Urban yoga is booming as never before. Shonali Muthalaly tracks the twists and turns of 136.1, the country’s first integrated yoga chain
As far as yoga goes, we're the centre of the world.
Yet, it's America that packaged and marketed the discipline, inspiring a huge and growing number of enthusiasts and made it lucrative. In the U.S. alone there are reportedly more than 130 yoga-related patents, 150 copyrights and 2,300 trademarks. With the current maelstrom about India setting up a team of yoga gurus and scientists to identify traditional yoga positions thus preventing “patent pirates,” one thing is clear. Urban yoga is booming.
136.1, India's first chain of integrated yoga studios was among the first to recognise, and seize this opportunity. This month they open their third studio in Thiruvanmiyur, after which they plan to open one on the East Coast Road. Then comes their first Bangalore studio. “There's a market out there. And it's huge,” says Yashwant Saran, managing director of 136.1. “Yoga is a 225 billion dollar industry, out of which only 15 billion comes from subscriptions. The rest is teachers' training, retreats, merchandise, publishing...”
With an active Facebook page, jazzy 136.1 branded t-shirts and a line of specially designed health food, 136.1 is unapologetically commercial. It categorically moves away from the traditional Indian style of imparting collective knowledge: teaching in parks, beaches and terraces, often free of cost to maximise reach. Ironically, this clear-sighted business-like approach is what has made the chain so successful. As it turns out, young urban India doesn't want to get sweaty in ascetic spaces. They want comfort, and a cardiovascular workout. “We've re-imported yoga — with a pronounced fitness component,” says Yashwant.
A self-proclaimed “corporate penguin” for 12 years, Yashwant found himself in the fitness industry by accident, working for Precor. “After that I spent three years with Fitness One. Travelling abroad on work, I began noticing that the West was getting obsessed with yoga. Meanwhile in India the craze was western fitness. I realised there was an unmet need emerging.”
“People who were practising yoga were doing it on rooftops, terraces, in someone's home. In fragmented spaces,” adds Sheila Vishwanat, who founded 136.1 along with Karti Sekar, Maitri Shah and Yashwant.
Of course, traditional Indian yoga schools still draw disciples from all over the world. Tamil Nadu alone is home to two yoga legends Krishnamacharya and Sivananda. “That's why we chose to begin here,” says Yashwant. “We borrowed the essence of the purity of ashram living and married it to the retail consumer scenario. We offer easy location access, convenience and good service.”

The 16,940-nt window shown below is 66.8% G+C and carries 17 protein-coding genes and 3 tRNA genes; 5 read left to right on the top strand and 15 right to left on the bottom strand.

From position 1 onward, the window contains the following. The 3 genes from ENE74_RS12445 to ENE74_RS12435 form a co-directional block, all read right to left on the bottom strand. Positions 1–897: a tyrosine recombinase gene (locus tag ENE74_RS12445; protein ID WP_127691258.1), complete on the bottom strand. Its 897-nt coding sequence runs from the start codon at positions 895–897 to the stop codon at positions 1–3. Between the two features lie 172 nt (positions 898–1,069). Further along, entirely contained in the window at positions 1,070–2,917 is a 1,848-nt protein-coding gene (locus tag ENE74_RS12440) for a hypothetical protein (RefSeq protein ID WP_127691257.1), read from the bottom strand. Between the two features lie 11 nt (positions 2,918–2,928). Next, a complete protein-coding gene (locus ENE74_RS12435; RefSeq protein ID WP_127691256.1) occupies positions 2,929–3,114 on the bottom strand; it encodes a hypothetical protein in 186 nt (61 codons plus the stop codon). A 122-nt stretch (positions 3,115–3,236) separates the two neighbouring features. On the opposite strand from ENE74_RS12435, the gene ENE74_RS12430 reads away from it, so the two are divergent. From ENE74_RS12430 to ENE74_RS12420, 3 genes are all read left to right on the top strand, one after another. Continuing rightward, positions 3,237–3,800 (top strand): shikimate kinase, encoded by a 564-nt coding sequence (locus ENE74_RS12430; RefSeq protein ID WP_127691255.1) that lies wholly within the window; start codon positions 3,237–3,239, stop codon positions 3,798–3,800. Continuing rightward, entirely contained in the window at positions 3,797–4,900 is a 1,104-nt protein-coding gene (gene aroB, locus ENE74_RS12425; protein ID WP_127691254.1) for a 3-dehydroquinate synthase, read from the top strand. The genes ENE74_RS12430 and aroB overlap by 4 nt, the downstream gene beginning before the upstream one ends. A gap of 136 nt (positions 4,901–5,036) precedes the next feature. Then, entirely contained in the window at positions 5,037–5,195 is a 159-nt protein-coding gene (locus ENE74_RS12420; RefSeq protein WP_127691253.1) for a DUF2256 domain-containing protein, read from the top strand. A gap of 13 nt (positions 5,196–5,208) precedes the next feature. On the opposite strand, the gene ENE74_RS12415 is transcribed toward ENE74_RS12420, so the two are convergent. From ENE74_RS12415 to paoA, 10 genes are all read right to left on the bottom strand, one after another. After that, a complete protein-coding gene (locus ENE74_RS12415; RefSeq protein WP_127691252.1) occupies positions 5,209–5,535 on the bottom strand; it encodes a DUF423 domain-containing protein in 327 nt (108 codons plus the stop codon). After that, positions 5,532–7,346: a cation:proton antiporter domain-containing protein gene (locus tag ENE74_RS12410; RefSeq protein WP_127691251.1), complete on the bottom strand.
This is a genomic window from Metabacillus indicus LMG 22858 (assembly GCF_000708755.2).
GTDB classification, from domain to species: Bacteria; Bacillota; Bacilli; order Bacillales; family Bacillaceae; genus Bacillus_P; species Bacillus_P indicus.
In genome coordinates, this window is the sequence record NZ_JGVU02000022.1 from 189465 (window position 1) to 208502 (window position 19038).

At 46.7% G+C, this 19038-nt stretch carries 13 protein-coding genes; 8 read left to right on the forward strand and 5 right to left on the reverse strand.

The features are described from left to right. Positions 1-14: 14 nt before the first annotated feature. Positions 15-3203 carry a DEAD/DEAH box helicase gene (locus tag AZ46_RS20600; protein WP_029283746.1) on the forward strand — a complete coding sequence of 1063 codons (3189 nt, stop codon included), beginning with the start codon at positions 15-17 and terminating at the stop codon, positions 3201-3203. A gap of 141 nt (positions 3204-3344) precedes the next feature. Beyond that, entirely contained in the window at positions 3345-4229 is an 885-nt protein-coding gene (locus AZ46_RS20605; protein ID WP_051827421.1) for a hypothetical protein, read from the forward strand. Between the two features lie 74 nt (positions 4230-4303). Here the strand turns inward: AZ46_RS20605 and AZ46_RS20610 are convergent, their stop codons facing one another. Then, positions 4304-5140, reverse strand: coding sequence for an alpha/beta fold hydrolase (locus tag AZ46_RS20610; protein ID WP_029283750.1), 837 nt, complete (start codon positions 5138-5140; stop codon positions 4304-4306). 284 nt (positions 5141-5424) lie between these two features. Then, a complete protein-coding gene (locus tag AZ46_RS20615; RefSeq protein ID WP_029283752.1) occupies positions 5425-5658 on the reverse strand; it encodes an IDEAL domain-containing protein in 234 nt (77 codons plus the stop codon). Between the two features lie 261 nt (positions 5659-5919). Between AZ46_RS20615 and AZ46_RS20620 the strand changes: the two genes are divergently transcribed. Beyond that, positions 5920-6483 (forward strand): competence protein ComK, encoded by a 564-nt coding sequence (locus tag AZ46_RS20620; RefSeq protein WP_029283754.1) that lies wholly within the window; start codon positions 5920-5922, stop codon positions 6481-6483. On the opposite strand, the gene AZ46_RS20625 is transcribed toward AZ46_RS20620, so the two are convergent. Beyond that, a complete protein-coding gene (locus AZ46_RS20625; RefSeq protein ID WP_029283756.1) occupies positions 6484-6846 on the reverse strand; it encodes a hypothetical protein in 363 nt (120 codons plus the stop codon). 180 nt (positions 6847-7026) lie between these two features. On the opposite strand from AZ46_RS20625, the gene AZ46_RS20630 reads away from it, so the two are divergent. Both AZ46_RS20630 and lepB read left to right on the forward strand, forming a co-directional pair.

All the partners practise yoga, and Yashwant says that's the reason why they're in the right ‘mind space' to run the studio. “I was going through a difficult time in my life, and yoga gave me what I was seeking. I went to every institute in the country. Sivananda, Kaivalyadham, Ashtanga Institute in Mysore… I spent 45 days in Rishikesh visiting all the ashrams. I finally zeroed in on the Bihar School because I related to the philosophy. Yoga has to be integral. It must be mental, physical, physiological, emotional and spiritual.”
He insists that slicker spaces and hipper classes don't mean there's any dilution in the various yoga styles being taught at the 136.1 studios. “We are not reinventing yoga. It's a 5000 year old science. The object was to package and present it better. To work on infrastructure and create a fusion of tradition and modernity without diluting the science,” he says. “We wanted people to experience yoga in a form that works for them.”
Their main battles were stereotypes, “Yoga was perceived as something for older people. The men said it's girly. Youngsters said it's too spiritual, too slow. We wanted to offer yoga for them. But also for the purists and classical followers.”
The answer was an open school format, offering everything from Power yoga to Ashtanga and Iyengar to Hatha. “We let people connect. Most of them come in for a workout, for weight loss. But we also offer the esoteric part — peace.” Clients are given the flexibility to try different styles of yoga till they find a combination of classes and teachers that work for them. “Eighty per cent of our clients start at the physical level. But very soon, we find they want a mind-body connect,” says Yashwant. Sheila adds, “Often they're so tired, they fall asleep during the last five minutes of yoga Nidra.”
Their greatest investment, they say, is their teachers, each of whom is aligned to a different school of yoga. “Yoga has crossed all boundaries. It's become democratic. Now, we get teachers from Spain, Argentina and the United States.” It helps that the profession pays better now than ever before.
Yashwant expects yoga to burgeon over the next few years. It helps that their target audience is “Anyone who can breathe.” About 65 per cent of their clients, however, are between the age of 25 and 40.
They plan to open 100 studios in all. “Maybe even 136,” smiles Sheila, adding that the name is inspired by the fact that 136.1 Hz is the decibel frequency of ‘Om'. “It's not been easy,” says Yashwant. “We've had painful moments — when we thought we had no option but to close. But we always pulled through. It's made us fearless.”